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In JoVE (1)
Other Publications (2)
Articles by Yasmin M. Ramdzan in JoVE
ReAsH/FlAsH Labeling and Image Analysis of Tetracysteine Sensor Proteins in Cells
Sevgi Irtegun, Yasmin M. Ramdzan, Terrence D. Mulhern, Danny M. Hatters
Department of Biochemistry and Molecular Biology, Bio21 Molecular Science and Biotechnology Institute
The biarsenical dyes FlAsH and ReAsH bind specifically to tetracysteine motifs in proteins and can selectively label proteins in live cells. Recently this labeling strategy has been used to develop sensors for different protein conformations or oligomeric states. We describe the labeling approach and methods to quantitatively analyze binding.
Other articles by Yasmin M. Ramdzan on PubMed
Chemistry & Biology. Apr, 2010 | Pubmed ID: 20416508
Proteins prone to misfolding form large macroscopic deposits in many neurodegenerative diseases. Yet the in situ aggregation kinetics remains poorly understood because of an inability to demarcate precursor oligomers from monomers. We developed a strategy for mapping the localization of soluble oligomers and monomers directly in live cells. Sensors for mutant huntingtin, which forms aggregates in Huntington's disease, were made by introducing a tetracysteine motif into huntingtin that becomes occluded from binding biarsenical fluorophores in oligomers, but not monomers. Up to 70% of the diffusely distributed huntingtin molecules appeared as submicroscopic oligomers in individual neuroblastoma cells expressing mutant huntingtin. We anticipate the sensors to enable insight into cellular mechanisms mediated by oligomers and monomers and for the approach to be adaptable more generally in the study of protein self-association.
Tracking Mutant Huntingtin Aggregation Kinetics in Cells Reveals Three Major Populations That Include an Invariant Oligomer Pool
The Journal of Biological Chemistry. Jul, 2010 | Pubmed ID: 20444706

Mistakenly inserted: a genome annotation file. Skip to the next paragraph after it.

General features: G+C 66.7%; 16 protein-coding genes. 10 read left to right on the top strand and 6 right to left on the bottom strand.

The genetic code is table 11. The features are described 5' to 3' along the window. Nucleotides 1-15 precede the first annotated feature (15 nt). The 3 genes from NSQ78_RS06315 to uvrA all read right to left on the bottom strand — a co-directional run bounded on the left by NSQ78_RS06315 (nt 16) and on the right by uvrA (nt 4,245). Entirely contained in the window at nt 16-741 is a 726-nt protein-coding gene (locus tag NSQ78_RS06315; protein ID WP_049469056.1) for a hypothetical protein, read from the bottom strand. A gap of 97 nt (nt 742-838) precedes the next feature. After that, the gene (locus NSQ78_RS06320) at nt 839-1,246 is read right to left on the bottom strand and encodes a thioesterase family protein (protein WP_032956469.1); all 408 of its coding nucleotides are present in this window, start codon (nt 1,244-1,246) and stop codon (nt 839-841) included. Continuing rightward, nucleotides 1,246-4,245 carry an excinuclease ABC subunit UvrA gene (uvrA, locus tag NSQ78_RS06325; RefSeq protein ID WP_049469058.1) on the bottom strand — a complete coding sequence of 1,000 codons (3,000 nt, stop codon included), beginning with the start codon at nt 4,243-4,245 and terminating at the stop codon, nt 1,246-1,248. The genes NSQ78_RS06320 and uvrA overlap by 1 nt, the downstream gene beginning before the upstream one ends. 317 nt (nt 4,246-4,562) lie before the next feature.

Huntington disease is caused by expanded polyglutamine sequences in huntingtin, which procures its aggregation into intracellular inclusion bodies (IBs). Aggregate intermediates, such as soluble oligomers, are predicted to be toxic to cells, yet because of a lack of quantitative methods, the kinetics of aggregation in cells remains poorly understood. We used sedimentation velocity analysis to define and compare the heterogeneity and flux of purified huntingtin with huntingtin expressed in mammalian cells under non-denaturing conditions. Non-pathogenic huntingtin remained as hydrodynamically elongated monomers in vitro and in cells. Purified polyglutamine-expanded pathogenic huntingtin formed elongated monomers (2.4 S) that evolved into a heterogeneous aggregate population of increasing size over time (100-6,000 S). However, in cells, mutant huntingtin formed three major populations: monomers (2.3 S), oligomers (mode s(20,w) = 140 S) and IBs (mode s(20,w) = 320,000 S). Strikingly, the oligomers did not change in size heterogeneity or in their proportion of total huntingtin over 3 days despite continued monomer conversion to IBs, suggesting that oligomers are rate-limiting intermediates to IB formation. We also determined how a chaperone known to modulate huntingtin toxicity, Hsc70, influences in-cell huntingtin partitioning. Hsc70 decreased the pool of 140 S oligomers but increased the overall flux of monomers to IBs, suggesting that Hsc70 reduces toxicity by facilitating transfer of oligomers into IBs. Together, our data suggest that huntingtin aggregation is streamlined in cells and is consistent with the 140 S oligomers, which remain invariant over time, as a constant source of toxicity to cells irrespective of total load of insoluble aggregates.